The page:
Home Wildlife Gardening Spotting White Squirrels: A Guide to Leucism, Albinism, and Rare Wildlife Sightings

Spotting White Squirrels: A Guide to Leucism, Albinism, and Rare Wildlife Sightings

by Gregory
3 minutes read

White Squirrels: A Rare Sight to Behold

What Makes Squirrels White?

Have you ever wondered why some squirrels are white instead of the usual gray or brown? The answer lies in a genetic trait called leucism. Leucism is like a recessive gene that causes a reduction in pigment, the stuff that gives animals their color. This means that leucistic squirrels have less pigment than their normal-colored counterparts.

Leucism vs. Albinism

Many people mistake leucistic squirrels for albino squirrels, but there’s a key difference. Albino animals lack a specific pigment called melanin, which results in their pure white fur and reddish eyes. Leucistic squirrels, on the other hand, have reduced levels of all types of pigment, so their fur can range from dirty white to white with brown patches.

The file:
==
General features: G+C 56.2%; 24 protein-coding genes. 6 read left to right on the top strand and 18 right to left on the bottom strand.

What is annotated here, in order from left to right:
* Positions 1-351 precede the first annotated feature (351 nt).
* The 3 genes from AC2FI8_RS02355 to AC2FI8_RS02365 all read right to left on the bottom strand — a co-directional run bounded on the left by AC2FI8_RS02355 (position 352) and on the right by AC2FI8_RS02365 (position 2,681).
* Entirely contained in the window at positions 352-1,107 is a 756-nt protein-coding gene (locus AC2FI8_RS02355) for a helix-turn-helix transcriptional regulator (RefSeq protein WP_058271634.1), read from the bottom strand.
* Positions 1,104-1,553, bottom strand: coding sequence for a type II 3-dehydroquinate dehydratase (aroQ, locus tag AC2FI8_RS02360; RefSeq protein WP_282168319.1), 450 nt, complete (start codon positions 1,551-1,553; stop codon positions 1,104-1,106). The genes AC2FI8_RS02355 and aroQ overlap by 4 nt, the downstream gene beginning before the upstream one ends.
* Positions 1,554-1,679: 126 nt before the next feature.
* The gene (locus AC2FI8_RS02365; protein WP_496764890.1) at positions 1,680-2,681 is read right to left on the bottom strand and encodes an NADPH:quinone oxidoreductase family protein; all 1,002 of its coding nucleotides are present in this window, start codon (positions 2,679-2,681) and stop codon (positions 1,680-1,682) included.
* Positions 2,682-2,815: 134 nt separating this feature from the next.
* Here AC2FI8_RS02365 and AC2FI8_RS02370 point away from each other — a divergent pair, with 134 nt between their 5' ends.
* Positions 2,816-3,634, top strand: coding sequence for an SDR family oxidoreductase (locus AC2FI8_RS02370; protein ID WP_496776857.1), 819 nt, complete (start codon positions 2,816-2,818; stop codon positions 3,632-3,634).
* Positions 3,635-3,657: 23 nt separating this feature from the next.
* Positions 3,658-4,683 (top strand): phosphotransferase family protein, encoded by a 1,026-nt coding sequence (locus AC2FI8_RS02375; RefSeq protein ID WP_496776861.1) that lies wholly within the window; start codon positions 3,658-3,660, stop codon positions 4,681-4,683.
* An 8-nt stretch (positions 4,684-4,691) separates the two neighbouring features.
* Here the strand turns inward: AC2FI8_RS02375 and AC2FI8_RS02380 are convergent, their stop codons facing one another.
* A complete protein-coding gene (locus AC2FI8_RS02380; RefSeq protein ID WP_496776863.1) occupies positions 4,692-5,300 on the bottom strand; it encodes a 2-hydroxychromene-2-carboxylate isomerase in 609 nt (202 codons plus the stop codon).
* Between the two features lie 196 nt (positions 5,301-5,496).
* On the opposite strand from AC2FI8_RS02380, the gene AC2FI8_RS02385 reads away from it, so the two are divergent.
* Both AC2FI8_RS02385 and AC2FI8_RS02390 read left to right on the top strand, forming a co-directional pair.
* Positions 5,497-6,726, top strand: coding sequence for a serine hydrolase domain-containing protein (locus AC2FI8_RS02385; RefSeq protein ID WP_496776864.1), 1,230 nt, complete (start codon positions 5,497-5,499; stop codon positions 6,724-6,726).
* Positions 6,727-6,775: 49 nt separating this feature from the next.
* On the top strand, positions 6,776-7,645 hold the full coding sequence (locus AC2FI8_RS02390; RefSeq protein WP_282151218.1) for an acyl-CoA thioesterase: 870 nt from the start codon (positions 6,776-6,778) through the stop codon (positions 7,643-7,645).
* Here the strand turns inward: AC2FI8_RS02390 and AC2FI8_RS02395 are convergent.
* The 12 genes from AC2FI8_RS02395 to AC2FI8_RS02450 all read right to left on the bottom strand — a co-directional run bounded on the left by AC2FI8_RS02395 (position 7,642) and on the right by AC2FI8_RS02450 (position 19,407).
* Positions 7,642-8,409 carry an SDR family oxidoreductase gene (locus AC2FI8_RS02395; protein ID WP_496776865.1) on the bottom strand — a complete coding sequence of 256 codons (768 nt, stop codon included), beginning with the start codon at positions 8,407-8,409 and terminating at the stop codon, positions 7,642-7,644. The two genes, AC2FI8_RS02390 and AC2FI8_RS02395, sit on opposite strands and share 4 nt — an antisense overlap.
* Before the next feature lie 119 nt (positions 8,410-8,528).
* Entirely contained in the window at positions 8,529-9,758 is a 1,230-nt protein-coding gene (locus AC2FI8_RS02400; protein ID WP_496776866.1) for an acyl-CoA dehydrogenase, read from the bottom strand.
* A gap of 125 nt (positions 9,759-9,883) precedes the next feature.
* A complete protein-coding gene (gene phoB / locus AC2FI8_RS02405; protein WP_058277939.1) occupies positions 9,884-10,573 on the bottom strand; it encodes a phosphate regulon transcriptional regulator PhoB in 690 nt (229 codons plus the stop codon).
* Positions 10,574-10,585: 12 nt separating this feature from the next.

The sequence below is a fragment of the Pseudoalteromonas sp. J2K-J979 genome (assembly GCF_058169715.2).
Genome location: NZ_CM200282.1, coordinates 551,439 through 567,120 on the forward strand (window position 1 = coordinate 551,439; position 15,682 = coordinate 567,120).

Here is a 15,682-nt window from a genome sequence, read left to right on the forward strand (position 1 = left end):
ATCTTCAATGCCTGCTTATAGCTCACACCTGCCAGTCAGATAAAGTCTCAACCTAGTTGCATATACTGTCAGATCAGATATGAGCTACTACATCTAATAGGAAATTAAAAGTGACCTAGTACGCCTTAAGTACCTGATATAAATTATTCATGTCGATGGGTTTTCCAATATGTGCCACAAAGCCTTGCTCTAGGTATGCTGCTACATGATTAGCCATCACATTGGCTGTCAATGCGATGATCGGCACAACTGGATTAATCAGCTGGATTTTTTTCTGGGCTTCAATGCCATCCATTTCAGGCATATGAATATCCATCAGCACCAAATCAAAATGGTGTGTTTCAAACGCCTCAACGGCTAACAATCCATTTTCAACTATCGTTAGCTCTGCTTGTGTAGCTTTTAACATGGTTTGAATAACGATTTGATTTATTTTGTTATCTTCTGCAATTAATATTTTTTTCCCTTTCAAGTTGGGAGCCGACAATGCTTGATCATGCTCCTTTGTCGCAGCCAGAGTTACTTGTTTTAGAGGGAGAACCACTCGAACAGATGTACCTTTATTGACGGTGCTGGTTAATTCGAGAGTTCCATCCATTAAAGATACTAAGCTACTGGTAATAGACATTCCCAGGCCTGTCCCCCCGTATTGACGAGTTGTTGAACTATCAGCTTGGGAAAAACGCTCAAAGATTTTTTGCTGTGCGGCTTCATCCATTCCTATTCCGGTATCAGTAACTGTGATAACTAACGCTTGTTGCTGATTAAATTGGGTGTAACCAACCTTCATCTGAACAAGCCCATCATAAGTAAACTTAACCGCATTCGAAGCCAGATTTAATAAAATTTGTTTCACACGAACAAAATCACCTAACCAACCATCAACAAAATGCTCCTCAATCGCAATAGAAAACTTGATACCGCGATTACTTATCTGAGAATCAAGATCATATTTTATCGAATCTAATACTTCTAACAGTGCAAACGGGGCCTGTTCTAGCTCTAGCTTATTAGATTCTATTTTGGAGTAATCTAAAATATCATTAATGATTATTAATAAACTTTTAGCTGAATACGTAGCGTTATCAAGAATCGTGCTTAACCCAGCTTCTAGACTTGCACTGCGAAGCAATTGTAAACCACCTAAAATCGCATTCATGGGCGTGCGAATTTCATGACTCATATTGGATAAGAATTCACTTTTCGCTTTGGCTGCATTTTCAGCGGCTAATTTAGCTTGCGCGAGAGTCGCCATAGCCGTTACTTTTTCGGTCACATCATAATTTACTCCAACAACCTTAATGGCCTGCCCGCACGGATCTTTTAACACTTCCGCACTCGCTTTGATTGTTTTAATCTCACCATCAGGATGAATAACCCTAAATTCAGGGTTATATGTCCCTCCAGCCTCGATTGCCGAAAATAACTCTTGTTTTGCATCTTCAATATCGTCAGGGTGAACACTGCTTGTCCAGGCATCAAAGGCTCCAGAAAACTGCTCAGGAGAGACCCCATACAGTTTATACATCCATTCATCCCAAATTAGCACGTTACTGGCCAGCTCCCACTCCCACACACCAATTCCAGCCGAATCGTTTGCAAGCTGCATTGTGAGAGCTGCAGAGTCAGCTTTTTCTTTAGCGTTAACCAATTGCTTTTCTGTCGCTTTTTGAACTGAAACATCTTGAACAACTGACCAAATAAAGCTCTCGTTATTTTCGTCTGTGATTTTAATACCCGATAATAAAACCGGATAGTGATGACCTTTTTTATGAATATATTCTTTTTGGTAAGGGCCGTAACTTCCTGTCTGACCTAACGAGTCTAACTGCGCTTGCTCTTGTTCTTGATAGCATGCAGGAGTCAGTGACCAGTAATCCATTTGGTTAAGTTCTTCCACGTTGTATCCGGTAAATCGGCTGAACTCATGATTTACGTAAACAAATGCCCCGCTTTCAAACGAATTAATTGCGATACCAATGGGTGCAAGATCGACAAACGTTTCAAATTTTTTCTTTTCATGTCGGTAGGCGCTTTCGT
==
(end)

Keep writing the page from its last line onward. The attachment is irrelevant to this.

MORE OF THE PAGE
Identifying Leucistic Squirrels

Spotting a leucistic squirrel is a real treat. Here’s how to tell them apart:

  • White fur: This is the most obvious sign of leucism.
  • Varying shades of white: Leucistic squirrels may have pure white fur, or they may have patches of brown or gray.
  • Normal-colored eyes: Unlike albino squirrels, leucistic squirrels have normal-colored eyes.

White Squirrels in the U.S.

Certain areas in the eastern United States are home to larger populations of white squirrels. These include:

  • Florida Keys
  • Charlotte, North Carolina
  • Kenton, Tennessee
  • Marionville, Missouri

Olney, Illinois: A Haven for Albino Squirrels

Olney, Illinois, is famous for its protected population of albino eastern gray squirrels. The story began over 100 years ago when two albino squirrel pups were discovered and raised by a local resident. Today, the town boasts a thriving albino squirrel population, which is protected by laws that ban free-roaming dogs and cats.

Leucistic Squirrels in Your Garden

If you’re lucky, you may spot leucistic squirrels in your own backyard or local park. Keep an eye out for these fascinating creatures, especially during walks or gardening sessions.

Additional Information

  • Leucism can affect other animals besides squirrels, including foxes, rabbits, and even humans.
  • The exact cause of leucism is not fully understood, but it is thought to be related to genetic mutations.
  • White squirrels are more vulnerable to predators due to their lack of camouflage.
  • Albino squirrels are even rarer than leucistic squirrels because they lack all pigment.
  • White squirrels make for beautiful and unique wildlife sightings.

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